PAUL: In my early days in stand up, when more established acts found out that a newcomer had never heard the joke, it often became a kind of initiation ritual to tell them the joke. I remember a gang of comedians gathering around a table in the bar at the NY Improv and huddling around as they told me the joke for the first time (I believe it was Rick Overton doing the honors – or maybe Jackie Martlin –or it may have been a round robin now that I think about it…). People shouting to others, “Hey, Provenza’s never heard the Aristocrats. Get over here.” It was a moment that defined a camaraderie that has been part of my life ever since.
Q: Why was it important to you to document this joke and the insider culture surrounding it? What was the impetus for the documentary in general?
PENN: When I was working on “Penn & Teller’s Sincity Spectacular” we were asking Jay Marshall about jokes that have silent punchlines. He told “Banjo Sandwich.” During the laugh someone else walked up and asked what the joke was and Jay didn’t want to tell it again, so I told it. During the laugh, someone else walked up and I didn’t want to tell it, so the last person told it. Coincidentally this happened several more times. In the line for the telling were several writers on the show and Gilbert (who was a guest on the show). I was struck by how everyone told the same joke, but brought so much of themselves to it. It was a very important event to me.
One night at the Peppermill coffee shop in Las Vegas, Provenz and I were hanging out with some friends and I told the “Banjo Sandwich” story. We all got obsessed with how it’s “the singer not the song.” We thought it would be a fun home movie to get a lot of our buddies to tell the same joke on video. All of a sudden it was clear, the joke had to be “The Aristocrats” and the “Banjo Sandwich” idea went to another level.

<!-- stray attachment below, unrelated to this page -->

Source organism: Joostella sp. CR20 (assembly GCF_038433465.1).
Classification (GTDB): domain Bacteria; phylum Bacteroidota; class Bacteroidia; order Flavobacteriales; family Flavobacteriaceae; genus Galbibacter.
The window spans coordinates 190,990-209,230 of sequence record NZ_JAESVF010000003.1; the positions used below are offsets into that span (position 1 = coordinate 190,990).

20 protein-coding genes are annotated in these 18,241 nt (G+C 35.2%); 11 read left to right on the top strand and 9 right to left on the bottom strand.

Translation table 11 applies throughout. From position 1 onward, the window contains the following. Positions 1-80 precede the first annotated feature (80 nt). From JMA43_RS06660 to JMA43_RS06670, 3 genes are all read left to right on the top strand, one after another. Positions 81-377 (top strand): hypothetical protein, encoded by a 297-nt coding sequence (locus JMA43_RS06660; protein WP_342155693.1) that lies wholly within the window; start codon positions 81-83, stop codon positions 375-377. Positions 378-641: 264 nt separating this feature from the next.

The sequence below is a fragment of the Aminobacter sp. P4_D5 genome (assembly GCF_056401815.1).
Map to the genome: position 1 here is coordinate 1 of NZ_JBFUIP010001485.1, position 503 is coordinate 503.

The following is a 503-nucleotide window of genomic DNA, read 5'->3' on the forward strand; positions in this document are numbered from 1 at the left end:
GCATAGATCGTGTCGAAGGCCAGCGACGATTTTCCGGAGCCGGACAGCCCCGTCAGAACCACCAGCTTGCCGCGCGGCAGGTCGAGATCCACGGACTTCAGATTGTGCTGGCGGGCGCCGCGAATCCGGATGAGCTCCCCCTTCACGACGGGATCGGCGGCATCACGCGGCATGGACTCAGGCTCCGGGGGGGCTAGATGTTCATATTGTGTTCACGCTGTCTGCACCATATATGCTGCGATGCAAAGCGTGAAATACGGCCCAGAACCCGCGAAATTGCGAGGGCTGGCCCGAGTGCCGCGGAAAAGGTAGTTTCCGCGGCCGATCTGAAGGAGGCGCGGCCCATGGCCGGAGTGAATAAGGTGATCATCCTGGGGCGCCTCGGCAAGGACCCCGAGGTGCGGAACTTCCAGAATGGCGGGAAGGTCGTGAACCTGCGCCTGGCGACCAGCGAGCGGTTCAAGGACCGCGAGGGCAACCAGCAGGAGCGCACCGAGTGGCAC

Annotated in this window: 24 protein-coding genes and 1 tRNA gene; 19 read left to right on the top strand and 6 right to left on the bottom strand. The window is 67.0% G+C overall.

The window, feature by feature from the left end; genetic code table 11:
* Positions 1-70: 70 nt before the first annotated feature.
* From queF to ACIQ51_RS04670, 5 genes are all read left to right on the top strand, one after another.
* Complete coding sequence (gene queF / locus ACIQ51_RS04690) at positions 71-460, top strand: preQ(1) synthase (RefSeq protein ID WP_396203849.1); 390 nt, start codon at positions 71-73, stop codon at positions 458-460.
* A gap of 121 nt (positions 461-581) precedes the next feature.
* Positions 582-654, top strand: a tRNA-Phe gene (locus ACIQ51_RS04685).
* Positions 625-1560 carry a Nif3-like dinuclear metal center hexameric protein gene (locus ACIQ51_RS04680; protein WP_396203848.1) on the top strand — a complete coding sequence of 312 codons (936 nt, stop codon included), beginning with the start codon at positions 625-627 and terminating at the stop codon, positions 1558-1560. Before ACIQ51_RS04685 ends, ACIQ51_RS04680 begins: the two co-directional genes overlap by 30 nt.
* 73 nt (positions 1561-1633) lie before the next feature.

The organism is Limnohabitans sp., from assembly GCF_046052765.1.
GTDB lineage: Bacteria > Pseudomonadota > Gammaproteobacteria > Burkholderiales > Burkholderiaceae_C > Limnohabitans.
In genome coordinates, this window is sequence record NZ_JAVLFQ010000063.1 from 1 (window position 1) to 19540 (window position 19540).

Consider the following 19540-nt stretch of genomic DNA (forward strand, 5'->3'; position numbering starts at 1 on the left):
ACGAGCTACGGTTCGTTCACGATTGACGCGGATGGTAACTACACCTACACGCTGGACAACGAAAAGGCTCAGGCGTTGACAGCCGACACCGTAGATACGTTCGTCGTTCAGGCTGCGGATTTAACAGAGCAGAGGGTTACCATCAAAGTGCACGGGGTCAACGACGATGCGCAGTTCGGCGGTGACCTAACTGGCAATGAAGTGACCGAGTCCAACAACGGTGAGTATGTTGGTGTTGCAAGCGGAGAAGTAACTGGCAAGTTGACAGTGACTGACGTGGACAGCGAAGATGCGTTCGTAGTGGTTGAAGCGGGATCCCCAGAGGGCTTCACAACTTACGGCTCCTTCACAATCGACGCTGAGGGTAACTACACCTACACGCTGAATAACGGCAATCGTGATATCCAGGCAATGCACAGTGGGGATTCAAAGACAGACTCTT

(I’ll have to tell you the “Banjo Sandwich” joke in person, and here’s a little warning, it’s clean.)
PAUL: In all honesty, we just thought it would be hilarious. We did believe it would reveal something about art, comedy, the creative process, culture… though we were never really sure exactly what exactly any of what was revealed or illustrated would be. That it so beautifully captured this rarified world surprised and delighted us. Most of it surprised us, actually. So we started out exploring individuality and very unique perspectives, but ended up with a feeling that is completely communal, as well.
Q: How and when did you first start gathering material for the documentary? How many total hours of footage were shot, and when and where was the bulk of the footage shot?
PENN: This wasn’t shot like a movie. We borrowed a couple consumer video cameras and then finally bought a couple. We bought a consumer wireless mic (seen in all the shots) and called friends. I’d see that Steven Wright was in town, I’d call him and Provenz and I would grab another couple of friends and head over to his hotel. No lights, no make-up, and very little action. The tone of the movie is exactly right because it’s just buddies of ours talking to us. We’ve all done a ton of TV things and once a crew comes in and sets one light, powders someone down, it becomes work. This was a couple goofballs with cameras just turning them on a laughing. One of the hardest parts of the final sound work was editing out Provenz and me laughing over every take. We were just having a blast. Because friends wanted to come along, we had no real cameramen but lots of cameras. Anyone who was around, ran a camera. Some of the shoots had 5 cameras on it just because people wanted to hear the joke. The 90 minutes we used is the tip of the iceberg. I think we have almost 50 hours of unique footage (that’s not counting different camera angles of the same moment). Most everyone did 20 minutes of others jokes and monkeying around, and we used about a minute of each comic in the movie.